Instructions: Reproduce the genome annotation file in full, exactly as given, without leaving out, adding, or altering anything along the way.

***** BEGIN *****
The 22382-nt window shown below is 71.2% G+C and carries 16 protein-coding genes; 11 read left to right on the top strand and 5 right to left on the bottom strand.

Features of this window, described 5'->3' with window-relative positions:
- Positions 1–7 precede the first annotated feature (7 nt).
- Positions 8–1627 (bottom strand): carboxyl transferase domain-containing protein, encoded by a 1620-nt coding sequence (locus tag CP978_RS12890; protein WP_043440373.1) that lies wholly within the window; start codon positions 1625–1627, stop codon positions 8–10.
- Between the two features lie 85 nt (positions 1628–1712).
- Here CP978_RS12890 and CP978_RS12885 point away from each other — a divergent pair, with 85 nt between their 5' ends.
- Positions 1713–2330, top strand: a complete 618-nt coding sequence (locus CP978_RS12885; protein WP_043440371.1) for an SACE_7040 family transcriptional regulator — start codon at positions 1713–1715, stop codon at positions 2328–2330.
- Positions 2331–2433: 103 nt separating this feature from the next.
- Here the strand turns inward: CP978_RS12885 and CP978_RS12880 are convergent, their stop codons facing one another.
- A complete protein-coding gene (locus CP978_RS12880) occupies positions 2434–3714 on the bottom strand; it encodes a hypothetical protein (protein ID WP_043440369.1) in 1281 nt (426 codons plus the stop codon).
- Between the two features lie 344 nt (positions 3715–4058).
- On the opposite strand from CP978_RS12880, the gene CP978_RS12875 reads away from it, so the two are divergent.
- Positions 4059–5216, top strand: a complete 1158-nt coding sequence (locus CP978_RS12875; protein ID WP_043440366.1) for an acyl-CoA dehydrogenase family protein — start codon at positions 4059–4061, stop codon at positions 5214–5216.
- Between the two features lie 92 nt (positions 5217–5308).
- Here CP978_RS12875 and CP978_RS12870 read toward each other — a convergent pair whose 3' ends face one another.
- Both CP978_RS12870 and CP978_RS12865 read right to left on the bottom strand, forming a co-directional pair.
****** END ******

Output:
The 22382-nt window shown below is 71.2% G+C and carries 16 protein-coding genes; 11 read left to right on the top strand and 5 right to left on the bottom strand.

Features of this window, described 5'->3' with window-relative positions:
- Positions 1–7 precede the first annotated feature (7 nt).
- Positions 8–1627 (bottom strand): carboxyl transferase domain-containing protein, encoded by a 1620-nt coding sequence (locus tag CP978_RS12890; protein WP_043440373.1) that lies wholly within the window; start codon positions 1625–1627, stop codon positions 8–10.
- Between the two features lie 85 nt (positions 1628–1712).
- Here CP978_RS12890 and CP978_RS12885 point away from each other — a divergent pair, with 85 nt between their 5' ends.
- Positions 1713–2330, top strand: a complete 618-nt coding sequence (locus CP978_RS12885; protein WP_043440371.1) for an SACE_7040 family transcriptional regulator — start codon at positions 1713–1715, stop codon at positions 2328–2330.
- Positions 2331–2433: 103 nt separating this feature from the next.
- Here the strand turns inward: CP978_RS12885 and CP978_RS12880 are convergent, their stop codons facing one another.
- A complete protein-coding gene (locus CP978_RS12880) occupies positions 2434–3714 on the bottom strand; it encodes a hypothetical protein (protein ID WP_043440369.1) in 1281 nt (426 codons plus the stop codon).
- Between the two features lie 344 nt (positions 3715–4058).
- On the opposite strand from CP978_RS12880, the gene CP978_RS12875 reads away from it, so the two are divergent.
- Positions 4059–5216, top strand: a complete 1158-nt coding sequence (locus CP978_RS12875; protein ID WP_043440366.1) for an acyl-CoA dehydrogenase family protein — start codon at positions 4059–4061, stop codon at positions 5214–5216.
- Between the two features lie 92 nt (positions 5217–5308).
- Here CP978_RS12875 and CP978_RS12870 read toward each other — a convergent pair whose 3' ends face one another.
- Both CP978_RS12870 and CP978_RS12865 read right to left on the bottom strand, forming a co-directional pair.